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Publication numberUS5579242 A
Publication typeGrant
Application numberUS 08/294,909
Publication dateNov 26, 1996
Filing dateAug 24, 1994
Priority dateAug 24, 1994
Fee statusLapsed
Publication number08294909, 294909, US 5579242 A, US 5579242A, US-A-5579242, US5579242 A, US5579242A
InventorsJanice V. Fisher
Original AssigneeFisher; Janice V.
Export CitationBiBTeX, EndNote, RefMan
External Links: USPTO, USPTO Assignment, Espacenet
System for electronic recording and accounting of motor vehicle mileage
US 5579242 A
Abstract
A system which enables the user to accurately determine the business and personal usage of a motor vehicle by converting mileage information received from the odometer of the vehicle into an electronic format that is transferable to magnetic disk and compatible with personal computer accounting and database software. The system contains a device for receiving input from the user comprised of an alphanumeric keypad and magnetic disk drive. The system displays information to the user through a liquid crystal or light emitting diode display. A microprocessor correlates information received from the user with information received from the motor vehicle to compute mileage and assign usage of the motor vehicle to an account provided by the user. The microprocessor records the mileage and account information onto a magnetic disk which can be used with personal computer software to determine the total distance traveled, and the costs and expenses associated with the usage of the vehicle.
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Claims(12)
I claim:
1. A system for electronically recording and accounting for mileage of a motor vehicle comprising:
a first input means for receiving input data from a user of the system;
a display means connected to said first input means for displaying output data to the user;
a processing means directly connected to said first input means and said display means for manipulating said input data received from the user and mileage data received from an odometer connected to the motor vehicle;
a generation means for generating an electrical pulse to said processing means for each revolution of a cable, wherein said cable is connected to said odometer;
a second input means connected directly to said processing means for receiving model number data and transmission data for the motor vehicle wherein said second input means comprises a series of dipswitches, said dipswitches having at least two positions;
an output means connected to said processing means for storing said output data;
a power means for providing electrical power to the system.
2. The system of claim 1, wherein said first input means is comprised of an alphanumeric keypad and function keys.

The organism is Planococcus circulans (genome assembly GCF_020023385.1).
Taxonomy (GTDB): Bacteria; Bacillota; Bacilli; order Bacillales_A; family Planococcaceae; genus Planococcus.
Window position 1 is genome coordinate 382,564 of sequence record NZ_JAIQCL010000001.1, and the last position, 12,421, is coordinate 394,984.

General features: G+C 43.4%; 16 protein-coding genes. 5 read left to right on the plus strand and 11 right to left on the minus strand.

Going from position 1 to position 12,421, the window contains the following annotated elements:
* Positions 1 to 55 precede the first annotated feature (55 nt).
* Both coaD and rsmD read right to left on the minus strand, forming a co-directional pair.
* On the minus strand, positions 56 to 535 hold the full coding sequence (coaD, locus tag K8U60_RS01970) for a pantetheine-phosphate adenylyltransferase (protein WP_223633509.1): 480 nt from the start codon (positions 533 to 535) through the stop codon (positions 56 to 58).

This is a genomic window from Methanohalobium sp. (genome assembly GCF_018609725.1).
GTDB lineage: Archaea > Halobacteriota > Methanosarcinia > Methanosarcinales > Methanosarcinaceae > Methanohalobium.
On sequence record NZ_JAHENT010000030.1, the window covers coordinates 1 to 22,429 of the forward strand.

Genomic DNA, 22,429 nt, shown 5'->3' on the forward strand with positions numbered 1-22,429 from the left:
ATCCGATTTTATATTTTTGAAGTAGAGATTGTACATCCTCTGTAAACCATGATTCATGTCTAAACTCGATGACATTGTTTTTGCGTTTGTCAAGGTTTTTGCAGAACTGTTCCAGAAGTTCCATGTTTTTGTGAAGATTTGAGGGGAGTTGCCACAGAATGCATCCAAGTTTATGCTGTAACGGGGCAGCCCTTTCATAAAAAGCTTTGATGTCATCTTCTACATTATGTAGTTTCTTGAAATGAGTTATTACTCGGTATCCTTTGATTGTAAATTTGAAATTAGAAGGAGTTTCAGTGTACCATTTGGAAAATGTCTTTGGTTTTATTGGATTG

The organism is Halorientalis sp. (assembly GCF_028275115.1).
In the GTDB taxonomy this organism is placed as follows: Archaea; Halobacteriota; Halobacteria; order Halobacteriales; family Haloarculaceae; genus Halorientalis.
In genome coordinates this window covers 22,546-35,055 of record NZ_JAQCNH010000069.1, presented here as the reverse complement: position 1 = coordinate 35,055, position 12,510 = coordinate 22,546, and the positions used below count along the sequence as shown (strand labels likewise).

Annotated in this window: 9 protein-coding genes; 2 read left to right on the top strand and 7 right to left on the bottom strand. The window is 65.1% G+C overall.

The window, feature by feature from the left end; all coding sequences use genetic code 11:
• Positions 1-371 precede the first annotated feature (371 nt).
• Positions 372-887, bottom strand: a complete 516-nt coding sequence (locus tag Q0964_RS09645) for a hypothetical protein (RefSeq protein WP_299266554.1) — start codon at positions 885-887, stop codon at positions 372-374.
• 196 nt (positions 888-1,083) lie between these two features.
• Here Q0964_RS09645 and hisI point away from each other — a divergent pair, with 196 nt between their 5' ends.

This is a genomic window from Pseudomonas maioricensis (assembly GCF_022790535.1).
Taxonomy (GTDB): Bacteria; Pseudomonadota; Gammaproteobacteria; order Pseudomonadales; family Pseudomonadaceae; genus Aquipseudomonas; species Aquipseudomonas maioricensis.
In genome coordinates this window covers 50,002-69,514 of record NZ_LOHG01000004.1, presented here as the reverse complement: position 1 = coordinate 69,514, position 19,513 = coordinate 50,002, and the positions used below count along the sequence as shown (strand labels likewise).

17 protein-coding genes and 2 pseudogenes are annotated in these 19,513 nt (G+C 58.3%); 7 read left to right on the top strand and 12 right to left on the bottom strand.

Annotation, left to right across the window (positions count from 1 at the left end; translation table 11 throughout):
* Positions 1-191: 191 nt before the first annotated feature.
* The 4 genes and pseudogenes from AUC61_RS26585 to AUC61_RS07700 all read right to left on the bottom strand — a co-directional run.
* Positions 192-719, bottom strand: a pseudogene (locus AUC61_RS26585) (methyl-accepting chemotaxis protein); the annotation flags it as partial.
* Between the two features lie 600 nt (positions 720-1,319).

3. The system of claim 1, wherein said first input means is further comprised of a magnetic disk drive and said magnetic disk drive is compatible with 3.5" or 5.25" magnetic disks.
4. The system of claim 1, wherein said output means consists of a magnetic disk compatible with 3.5" or 5.25" magnetic disks.
5. The system of claim 1, wherein said display means is comprised of a liquid crystal or light emitting diode display and a display driving circuit.
6. The system of claim 1, wherein said processing means is comprised of an electrically programmable memory, said processing means having the capability to read from and write to said memory.
7. The system of claim 1, wherein said generation means is comprised of a magnetic pulse generator located between said cable and said odometer, whereby said pulse generator generates at least one electrical pulse for each revolution of said cable.
8. The system of claim 1, wherein said power means is connected to the motor vehicle and receives electrical power from the motor vehicle.
9. The system of claim 1, wherein said power means is not connected to the motor vehicle and receives electrical power from a battery source.
10. A system for electronically recording and accounting for mileage of a motor vehicle comprising:
a first input means for receiving input data;
said input data including tolls, parking expenses, and a client account code;
a display means connected to said first input means for displaying data;
a processing means directly connected to said first input means and said display means for correlating said input data and mileage data received from an odometer connected to the motor vehicle to said client code;
a generation means for generating an electrical pulse to said processing means for each revolution of a cable, wherein said cable is connected to said odometer;
a second input means connected directly to said processing means for receiving model number data and transmission data for the motor vehicle;
a third input means consisting of a magnetic disk drive connected to said processing means for input of stored client account codes;
an output means connected to said processing means for long term storage of said output data, said output means being said magnetic disk drive;
a power means for providing electrical power to the system.
11. The device of claim 10 wherein said processing means is further connected to a lock-out thereby preventing movement of the motor vehicle if said client code is not entered.
12. The device of claim 10 wherein said electrical pulse from said generation means is transmitted to said processing means by a radio signal.
Description
BACKGROUND OF THE INVENTION

1. Field of the Invention

This invention relates to the recordation of motor vehicle mileage in an electronic format that is readily transferable to computer databases enabling the user to accurately account for business and personal use of the motor vehicle.

2. Discussion of the Prior Art